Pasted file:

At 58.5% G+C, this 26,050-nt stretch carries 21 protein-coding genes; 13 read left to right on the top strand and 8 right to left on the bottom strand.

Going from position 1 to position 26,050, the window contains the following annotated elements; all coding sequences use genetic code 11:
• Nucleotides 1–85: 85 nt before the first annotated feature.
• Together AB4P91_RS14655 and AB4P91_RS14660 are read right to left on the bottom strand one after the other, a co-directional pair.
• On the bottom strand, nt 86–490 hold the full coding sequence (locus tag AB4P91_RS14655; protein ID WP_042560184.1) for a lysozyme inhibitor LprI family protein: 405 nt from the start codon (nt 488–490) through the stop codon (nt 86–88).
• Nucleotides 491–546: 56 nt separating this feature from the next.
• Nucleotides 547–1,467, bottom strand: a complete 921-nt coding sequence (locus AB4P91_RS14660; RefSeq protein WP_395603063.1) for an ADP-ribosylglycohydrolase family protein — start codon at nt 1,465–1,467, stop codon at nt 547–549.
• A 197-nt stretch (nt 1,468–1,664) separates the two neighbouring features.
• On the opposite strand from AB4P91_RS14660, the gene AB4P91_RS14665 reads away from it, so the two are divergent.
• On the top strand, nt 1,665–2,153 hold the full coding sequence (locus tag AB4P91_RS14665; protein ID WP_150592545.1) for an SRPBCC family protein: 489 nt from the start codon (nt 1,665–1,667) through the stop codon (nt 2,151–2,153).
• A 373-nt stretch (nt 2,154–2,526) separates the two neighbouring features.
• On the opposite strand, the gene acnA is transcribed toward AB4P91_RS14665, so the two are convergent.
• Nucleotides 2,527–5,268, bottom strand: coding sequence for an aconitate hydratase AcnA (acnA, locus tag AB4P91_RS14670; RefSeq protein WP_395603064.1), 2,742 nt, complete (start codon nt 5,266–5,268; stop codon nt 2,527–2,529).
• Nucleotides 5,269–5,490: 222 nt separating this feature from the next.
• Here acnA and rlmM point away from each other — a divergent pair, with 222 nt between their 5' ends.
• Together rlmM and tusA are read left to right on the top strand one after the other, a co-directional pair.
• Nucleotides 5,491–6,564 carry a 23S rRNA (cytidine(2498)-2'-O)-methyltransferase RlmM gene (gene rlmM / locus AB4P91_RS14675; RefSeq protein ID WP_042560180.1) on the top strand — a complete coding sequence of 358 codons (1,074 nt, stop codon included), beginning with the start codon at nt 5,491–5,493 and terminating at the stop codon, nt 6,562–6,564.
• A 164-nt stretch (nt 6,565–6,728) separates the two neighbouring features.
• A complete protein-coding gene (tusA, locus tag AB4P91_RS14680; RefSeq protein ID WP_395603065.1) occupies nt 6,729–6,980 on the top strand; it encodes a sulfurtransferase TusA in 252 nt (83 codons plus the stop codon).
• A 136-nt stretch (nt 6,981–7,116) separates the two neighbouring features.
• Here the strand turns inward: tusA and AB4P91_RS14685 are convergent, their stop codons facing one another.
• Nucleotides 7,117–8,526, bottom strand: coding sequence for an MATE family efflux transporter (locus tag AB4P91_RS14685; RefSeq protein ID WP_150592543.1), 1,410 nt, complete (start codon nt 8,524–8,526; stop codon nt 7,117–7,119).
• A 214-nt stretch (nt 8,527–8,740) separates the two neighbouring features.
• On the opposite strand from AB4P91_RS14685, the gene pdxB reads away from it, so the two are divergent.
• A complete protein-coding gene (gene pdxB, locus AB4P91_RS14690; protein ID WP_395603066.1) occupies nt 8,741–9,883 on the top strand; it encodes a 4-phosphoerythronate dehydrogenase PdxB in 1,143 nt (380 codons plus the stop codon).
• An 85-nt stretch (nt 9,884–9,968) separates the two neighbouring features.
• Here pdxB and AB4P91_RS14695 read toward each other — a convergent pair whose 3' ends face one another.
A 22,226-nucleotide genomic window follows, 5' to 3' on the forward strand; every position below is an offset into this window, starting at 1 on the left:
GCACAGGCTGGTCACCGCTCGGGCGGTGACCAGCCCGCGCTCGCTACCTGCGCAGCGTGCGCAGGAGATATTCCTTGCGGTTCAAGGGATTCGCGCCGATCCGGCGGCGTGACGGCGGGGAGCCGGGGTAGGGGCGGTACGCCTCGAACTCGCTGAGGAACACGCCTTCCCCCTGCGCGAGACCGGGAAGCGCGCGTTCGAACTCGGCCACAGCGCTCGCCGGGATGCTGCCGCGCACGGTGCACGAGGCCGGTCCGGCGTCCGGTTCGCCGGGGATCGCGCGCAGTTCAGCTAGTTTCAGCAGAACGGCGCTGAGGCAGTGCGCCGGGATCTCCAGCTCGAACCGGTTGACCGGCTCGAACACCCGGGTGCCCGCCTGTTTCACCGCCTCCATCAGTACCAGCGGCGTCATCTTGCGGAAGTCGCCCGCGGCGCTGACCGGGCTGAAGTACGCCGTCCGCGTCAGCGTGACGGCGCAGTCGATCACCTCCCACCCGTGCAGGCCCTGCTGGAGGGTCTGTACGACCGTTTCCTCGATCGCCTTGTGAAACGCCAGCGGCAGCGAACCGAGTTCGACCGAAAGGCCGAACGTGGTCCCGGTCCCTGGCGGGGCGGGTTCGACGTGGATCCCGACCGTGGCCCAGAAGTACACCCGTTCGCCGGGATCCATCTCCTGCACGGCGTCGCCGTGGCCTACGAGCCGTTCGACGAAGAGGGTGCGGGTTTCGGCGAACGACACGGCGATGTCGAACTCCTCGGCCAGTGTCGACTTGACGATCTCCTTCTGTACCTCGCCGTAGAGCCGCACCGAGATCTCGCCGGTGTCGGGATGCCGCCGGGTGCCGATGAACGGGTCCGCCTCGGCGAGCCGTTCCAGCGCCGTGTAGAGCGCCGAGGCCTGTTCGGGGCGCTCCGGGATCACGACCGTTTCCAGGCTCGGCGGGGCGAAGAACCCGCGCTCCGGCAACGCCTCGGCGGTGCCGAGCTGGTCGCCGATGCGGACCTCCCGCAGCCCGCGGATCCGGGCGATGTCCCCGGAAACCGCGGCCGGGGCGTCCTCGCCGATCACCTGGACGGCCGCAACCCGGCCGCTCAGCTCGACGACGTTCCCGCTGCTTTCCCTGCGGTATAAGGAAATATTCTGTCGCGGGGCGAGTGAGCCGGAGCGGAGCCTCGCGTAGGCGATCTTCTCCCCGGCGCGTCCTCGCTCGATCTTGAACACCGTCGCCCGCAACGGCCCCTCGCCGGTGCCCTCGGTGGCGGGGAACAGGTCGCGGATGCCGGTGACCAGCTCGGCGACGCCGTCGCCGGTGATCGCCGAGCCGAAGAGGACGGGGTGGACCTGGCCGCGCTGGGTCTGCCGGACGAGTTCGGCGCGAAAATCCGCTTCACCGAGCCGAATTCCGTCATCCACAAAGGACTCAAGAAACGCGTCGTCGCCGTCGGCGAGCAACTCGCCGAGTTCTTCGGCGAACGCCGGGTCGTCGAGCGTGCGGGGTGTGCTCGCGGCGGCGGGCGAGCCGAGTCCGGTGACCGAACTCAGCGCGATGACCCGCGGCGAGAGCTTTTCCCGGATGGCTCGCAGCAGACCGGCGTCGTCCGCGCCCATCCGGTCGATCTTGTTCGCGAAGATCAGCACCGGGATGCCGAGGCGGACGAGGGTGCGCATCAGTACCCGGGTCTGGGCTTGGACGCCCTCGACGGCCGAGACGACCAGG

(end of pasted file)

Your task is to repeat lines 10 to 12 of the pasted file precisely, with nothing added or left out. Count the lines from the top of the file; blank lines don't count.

• On the top strand, nt 1,665–2,153 hold the full coding sequence (locus tag AB4P91_RS14665; protein ID WP_150592545.1) for an SRPBCC family protein: 489 nt from the start codon (nt 1,665–1,667) through the stop codon (nt 2,151–2,153).
• A 373-nt stretch (nt 2,154–2,526) separates the two neighbouring features.
• On the opposite strand, the gene acnA is transcribed toward AB4P91_RS14665, so the two are convergent.